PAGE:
The composition of any negotiating team reveals facts about the importance of the negotiations, the nature of those negotiations, and their prospects for success. Drawing on this understanding, we can make some educated guesses about what to expect from the upcoming negotiations between the Colombian state and the Revolutionary Armed Forces of Colombia (FARC).
In sharp contrast with the failed 1998-2002 negotiations and the efforts of President Belisario Betancur (1982-1986), the forthcoming negotiations wil involve the direct representation of the military and representatives of the business elite. This time around President Juan Manuel Santos has named two hard-line retired generals to participate in the talks, the first is Oscar Naranjo, who commanded the police until June 2012, playing a crucial role in the operations that killed the two FARC’s leaders, Raul Reyes, and Mono Jojoy. Naranjo will be accompanied by General Jorge Enrique Mora, also known as a hard liner within the military. He commanded the Army during the presidency of Andres Pastrana (1998-2002), and became the commander of the Armed forces from 2002 to 2003, during the first term of the government of Alvaro Uribe Velez (2002-2010).
The participation of these two generals will comfort the military establishment, knowing that any deal reached with FARC must obtain their acquiescence. This is an important component that may help this peace effort by reducing the resistance of an establishment that was instrumental in derailing the previous peace attempts of 1982 and 1998. During the first peace attempt, the military launched the infamous attack on the Palace of Justice after the guerrillas of the defunct M-19 occupied the building, taking the Supreme Court Justices as hostages. The military attack led to the killing of most of the hostages—rebels and judges alike—bringing to a dramatic halt to the Betancur peace process. Some claim that this military attack was a virtual coup against Betancur’s peace overture. Again during Pastrana’s 1998-2002 attempt, the military, in alliance with the paramilitary and the support of the United States, preempted any possible solution that might favor the insurgents’ demands that structural economic changes be introduced that would change property relations and the neoliberal economic model of development.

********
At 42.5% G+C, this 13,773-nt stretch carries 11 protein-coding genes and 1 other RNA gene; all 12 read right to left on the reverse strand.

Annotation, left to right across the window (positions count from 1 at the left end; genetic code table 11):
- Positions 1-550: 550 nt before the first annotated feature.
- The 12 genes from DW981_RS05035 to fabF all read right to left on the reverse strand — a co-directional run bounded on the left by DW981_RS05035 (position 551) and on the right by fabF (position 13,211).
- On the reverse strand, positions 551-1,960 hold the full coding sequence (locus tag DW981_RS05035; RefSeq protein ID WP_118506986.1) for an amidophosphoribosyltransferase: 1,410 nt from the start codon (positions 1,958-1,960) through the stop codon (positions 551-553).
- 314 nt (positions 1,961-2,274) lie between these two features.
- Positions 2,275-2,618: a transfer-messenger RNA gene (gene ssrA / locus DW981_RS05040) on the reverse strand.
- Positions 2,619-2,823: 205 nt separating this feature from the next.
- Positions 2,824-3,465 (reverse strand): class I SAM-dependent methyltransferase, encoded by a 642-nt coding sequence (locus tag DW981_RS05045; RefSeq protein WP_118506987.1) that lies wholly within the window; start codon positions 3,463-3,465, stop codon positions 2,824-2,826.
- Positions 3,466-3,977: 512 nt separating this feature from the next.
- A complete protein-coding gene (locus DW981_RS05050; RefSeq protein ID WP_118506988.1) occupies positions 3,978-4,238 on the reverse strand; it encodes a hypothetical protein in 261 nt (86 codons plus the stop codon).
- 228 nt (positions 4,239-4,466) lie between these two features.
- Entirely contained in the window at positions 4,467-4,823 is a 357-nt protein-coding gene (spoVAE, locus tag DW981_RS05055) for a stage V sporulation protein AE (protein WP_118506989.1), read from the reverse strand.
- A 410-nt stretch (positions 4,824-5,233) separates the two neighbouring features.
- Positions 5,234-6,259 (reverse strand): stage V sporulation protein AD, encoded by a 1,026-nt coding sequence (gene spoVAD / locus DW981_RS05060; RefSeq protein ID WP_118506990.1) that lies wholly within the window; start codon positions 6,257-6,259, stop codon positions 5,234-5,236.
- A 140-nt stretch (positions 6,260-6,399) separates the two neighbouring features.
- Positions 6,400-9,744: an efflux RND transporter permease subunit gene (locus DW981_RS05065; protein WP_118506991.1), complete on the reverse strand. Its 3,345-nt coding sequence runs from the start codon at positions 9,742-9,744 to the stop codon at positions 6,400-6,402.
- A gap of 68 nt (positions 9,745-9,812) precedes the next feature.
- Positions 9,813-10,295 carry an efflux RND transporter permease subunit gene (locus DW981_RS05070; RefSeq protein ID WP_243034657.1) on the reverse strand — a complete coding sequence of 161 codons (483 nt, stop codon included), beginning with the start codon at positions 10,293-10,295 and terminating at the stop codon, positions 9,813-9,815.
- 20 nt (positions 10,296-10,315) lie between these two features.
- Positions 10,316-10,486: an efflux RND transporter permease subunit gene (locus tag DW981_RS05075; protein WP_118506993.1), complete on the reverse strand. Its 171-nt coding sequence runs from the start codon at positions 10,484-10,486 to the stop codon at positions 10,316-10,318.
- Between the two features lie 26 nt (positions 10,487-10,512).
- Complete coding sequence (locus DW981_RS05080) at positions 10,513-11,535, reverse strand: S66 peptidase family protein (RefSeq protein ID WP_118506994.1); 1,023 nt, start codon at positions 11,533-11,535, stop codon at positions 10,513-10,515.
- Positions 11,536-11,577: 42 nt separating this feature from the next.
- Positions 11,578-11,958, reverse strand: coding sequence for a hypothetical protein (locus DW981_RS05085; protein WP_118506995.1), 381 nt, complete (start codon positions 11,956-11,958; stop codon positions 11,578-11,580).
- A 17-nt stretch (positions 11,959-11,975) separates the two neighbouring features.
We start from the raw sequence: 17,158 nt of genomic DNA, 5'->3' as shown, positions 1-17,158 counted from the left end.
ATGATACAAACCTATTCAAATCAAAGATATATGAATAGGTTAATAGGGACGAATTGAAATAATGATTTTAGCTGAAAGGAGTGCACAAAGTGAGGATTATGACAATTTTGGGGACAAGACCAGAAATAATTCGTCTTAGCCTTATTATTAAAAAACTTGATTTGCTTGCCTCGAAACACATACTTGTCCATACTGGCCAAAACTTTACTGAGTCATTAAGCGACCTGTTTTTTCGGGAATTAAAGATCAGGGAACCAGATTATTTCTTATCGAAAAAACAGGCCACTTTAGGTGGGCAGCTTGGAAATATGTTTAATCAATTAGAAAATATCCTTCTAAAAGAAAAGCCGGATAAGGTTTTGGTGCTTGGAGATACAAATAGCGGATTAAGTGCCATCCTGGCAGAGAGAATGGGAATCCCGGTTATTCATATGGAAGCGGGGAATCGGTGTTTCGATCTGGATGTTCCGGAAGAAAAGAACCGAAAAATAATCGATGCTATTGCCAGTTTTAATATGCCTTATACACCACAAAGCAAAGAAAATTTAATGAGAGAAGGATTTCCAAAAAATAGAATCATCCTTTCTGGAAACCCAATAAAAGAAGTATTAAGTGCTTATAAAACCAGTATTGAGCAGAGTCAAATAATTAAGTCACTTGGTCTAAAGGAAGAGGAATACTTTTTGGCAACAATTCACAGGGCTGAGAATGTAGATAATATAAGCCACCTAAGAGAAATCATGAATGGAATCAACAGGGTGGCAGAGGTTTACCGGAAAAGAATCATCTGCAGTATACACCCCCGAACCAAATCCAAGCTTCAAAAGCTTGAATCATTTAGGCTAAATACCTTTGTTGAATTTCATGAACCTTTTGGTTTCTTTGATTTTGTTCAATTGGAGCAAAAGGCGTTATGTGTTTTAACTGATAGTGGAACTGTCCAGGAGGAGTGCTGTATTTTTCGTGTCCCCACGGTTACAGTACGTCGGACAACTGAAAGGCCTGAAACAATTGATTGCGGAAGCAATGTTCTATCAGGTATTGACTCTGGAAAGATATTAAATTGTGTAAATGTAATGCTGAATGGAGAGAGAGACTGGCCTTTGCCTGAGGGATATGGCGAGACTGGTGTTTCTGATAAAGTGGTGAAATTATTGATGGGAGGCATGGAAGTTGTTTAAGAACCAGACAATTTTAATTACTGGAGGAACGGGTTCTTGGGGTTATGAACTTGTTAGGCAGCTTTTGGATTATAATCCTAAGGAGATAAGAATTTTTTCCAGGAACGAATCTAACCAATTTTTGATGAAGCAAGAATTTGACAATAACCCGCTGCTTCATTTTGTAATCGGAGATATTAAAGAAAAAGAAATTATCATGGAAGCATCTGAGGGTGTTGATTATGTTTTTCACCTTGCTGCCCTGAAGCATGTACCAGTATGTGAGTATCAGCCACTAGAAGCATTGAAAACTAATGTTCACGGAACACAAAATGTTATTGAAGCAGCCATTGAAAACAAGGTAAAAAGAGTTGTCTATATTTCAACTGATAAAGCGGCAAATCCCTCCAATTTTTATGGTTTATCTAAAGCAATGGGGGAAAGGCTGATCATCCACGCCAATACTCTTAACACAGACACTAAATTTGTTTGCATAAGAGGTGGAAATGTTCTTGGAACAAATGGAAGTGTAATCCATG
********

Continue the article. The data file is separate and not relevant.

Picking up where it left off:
Learning from these previous ill-fated experiences, President Santos is attempting to avoid the past negative outcomes. To Santos's credit he also appointed the son of a military officer—born in the barracks—to be Minister of Defense, further putting the military at ease. Minister Pinzon is a savvy technocrat, conscious that the expansion of the military, at an exorbitant cost of $14 billion for 2013, is yielding diminishing returns as the rate of fatalities is demonstrating. He seems to be on the same pragmatic page as Santos.
Finally, Santos wanted to secure the backing of the business elite by bringing on board Luis Carlos Villegas, the president of National Association of Industries (ANDI) as one of the chief negotiators. In the previous peace talks, the ANDI was represented at a lower level and only intermittently. This again is a move to secure the support of important sectors of the dominant class. Moreover, the government’s team includes Humberto de la Calle, an important figure who participated in the constituent assembly of 1991. A jurist and reformist, de la Calle represents the enlightened bourgeois impulse of Santos, along with Sergio Jaramillo and Frank Pearl. These two latter are close associates of Santos, familiar with the intricacies of the conflict.
Thus far, the only important missing actors are the cattle ranchers and large landowners who are expected to resist to the best of their abilities a peace that could bring a meaningful land reform. The high concentration of landed properties has been the cornerstone of this five-decade-long armed conflict and its corresponding war system. It must be the very first item in peace talks.
In my next blog I will analyze the composition of the FARC negotiating team, drawing some further conclusions.
Nazih Richani is the Director of Latin American studies at Kean University. He blogs at nacla.org/blog/cuadernos-colombianos.